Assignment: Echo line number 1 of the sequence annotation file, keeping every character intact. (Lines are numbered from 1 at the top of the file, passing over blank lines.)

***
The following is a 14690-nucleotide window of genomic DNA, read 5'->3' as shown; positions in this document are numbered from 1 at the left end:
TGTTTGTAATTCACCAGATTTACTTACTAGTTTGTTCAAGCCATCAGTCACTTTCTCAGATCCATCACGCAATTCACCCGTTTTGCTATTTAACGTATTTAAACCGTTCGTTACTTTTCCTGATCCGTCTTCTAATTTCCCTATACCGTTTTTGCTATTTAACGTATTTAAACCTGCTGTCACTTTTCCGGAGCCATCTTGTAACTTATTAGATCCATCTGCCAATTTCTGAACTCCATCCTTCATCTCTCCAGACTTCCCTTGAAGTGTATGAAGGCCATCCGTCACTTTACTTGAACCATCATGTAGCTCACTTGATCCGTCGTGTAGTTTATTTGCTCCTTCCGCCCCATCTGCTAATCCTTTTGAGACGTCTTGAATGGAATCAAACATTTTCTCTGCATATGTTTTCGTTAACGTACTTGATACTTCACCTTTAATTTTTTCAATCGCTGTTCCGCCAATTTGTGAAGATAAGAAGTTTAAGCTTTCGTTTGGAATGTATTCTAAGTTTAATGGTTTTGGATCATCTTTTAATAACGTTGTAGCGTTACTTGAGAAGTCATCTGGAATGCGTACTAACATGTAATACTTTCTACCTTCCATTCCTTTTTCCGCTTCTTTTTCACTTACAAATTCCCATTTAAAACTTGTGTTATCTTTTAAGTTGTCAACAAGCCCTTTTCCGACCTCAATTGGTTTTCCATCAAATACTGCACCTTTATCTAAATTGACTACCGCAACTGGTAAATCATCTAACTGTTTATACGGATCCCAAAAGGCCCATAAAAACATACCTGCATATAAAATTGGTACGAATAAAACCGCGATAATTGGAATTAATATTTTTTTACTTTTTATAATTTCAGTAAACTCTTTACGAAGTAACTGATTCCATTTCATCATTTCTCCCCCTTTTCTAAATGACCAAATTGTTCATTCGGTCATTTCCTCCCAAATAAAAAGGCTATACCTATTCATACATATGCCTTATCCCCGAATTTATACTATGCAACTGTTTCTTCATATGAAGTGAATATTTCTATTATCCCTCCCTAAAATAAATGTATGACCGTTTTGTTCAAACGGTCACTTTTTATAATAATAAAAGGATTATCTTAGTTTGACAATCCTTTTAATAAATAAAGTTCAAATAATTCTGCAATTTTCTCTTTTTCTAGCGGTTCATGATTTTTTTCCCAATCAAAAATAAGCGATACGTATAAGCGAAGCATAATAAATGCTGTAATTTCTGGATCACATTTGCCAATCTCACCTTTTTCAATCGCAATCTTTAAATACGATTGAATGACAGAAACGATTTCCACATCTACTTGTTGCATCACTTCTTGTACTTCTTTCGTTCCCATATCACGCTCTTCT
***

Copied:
The following is a 14690-nucleotide window of genomic DNA, read 5'->3' as shown; positions in this document are numbered from 1 at the left end: